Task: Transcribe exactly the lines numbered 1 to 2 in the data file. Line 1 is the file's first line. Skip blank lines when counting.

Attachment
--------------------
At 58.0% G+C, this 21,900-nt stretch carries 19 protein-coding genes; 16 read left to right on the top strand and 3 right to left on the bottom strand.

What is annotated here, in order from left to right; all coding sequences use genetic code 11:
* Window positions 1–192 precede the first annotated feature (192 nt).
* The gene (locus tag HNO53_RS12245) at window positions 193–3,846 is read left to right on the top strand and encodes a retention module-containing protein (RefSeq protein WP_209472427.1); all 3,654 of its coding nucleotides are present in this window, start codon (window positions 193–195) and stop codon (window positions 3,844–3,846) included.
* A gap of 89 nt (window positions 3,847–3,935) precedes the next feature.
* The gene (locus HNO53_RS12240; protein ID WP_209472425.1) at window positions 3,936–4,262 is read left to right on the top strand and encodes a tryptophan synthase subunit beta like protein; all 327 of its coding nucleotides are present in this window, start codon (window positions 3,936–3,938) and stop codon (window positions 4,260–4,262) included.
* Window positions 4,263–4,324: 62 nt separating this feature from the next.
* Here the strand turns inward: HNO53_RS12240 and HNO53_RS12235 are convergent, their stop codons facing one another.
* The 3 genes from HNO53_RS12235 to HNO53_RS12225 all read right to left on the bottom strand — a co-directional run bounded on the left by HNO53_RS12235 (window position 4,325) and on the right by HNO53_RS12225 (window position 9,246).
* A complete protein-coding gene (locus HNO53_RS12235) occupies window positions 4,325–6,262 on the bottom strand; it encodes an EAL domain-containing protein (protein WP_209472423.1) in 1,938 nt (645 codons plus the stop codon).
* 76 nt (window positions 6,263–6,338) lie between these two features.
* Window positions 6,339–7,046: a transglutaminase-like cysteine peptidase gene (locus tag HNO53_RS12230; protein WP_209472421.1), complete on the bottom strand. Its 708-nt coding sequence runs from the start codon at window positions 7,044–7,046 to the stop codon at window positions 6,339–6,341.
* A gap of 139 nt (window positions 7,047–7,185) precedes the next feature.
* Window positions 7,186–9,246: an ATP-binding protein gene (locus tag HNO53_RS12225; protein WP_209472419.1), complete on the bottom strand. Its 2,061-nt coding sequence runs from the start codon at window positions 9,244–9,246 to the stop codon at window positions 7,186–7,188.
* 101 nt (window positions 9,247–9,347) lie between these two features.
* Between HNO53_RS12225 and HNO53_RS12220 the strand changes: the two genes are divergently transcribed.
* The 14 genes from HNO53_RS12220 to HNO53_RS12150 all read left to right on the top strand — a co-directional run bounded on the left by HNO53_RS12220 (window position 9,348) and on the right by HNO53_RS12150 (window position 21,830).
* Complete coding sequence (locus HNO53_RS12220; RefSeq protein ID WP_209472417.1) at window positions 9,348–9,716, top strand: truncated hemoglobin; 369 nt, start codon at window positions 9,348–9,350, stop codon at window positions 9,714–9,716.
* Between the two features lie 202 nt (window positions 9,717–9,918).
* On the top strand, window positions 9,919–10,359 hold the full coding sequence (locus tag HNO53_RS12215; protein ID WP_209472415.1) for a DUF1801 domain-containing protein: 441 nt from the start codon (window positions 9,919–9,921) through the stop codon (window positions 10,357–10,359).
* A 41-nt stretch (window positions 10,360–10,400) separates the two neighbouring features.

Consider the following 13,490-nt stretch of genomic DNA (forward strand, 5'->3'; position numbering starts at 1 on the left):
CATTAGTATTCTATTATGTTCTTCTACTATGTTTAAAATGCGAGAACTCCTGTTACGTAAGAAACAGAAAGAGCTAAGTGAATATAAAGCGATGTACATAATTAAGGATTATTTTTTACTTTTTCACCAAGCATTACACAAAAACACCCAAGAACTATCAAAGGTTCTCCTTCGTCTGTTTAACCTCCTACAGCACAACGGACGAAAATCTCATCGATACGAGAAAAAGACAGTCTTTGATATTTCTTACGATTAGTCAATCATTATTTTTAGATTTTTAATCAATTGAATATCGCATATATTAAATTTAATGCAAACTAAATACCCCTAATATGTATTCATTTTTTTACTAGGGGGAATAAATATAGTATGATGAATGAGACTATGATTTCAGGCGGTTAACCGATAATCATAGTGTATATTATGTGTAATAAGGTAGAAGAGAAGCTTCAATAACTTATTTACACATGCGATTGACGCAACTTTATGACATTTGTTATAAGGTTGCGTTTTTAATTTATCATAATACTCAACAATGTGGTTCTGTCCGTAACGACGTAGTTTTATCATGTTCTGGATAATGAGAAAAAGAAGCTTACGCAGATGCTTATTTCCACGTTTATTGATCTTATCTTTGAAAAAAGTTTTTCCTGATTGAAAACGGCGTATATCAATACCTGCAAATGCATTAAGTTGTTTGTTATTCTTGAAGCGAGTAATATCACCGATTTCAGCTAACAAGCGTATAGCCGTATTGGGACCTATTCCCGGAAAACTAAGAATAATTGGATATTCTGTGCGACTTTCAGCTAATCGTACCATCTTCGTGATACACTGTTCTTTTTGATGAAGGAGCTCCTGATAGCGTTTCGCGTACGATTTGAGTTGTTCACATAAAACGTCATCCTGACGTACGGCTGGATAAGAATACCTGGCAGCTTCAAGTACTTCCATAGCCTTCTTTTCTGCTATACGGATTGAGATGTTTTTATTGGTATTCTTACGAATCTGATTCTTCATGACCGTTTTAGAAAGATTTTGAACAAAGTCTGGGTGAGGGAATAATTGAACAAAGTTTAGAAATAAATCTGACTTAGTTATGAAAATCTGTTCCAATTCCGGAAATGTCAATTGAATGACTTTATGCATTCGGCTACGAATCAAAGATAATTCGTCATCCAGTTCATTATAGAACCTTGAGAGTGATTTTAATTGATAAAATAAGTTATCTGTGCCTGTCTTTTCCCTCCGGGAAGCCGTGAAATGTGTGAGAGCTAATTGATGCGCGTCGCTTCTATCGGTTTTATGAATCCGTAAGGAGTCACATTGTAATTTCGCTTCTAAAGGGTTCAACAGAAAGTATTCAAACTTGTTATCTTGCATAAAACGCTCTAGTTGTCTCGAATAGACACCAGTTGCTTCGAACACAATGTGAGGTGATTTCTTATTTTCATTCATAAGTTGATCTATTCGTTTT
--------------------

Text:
At 58.0% G+C, this 21,900-nt stretch carries 19 protein-coding genes; 16 read left to right on the top strand and 3 right to left on the bottom strand.

What is annotated here, in order from left to right; all coding sequences use genetic code 11: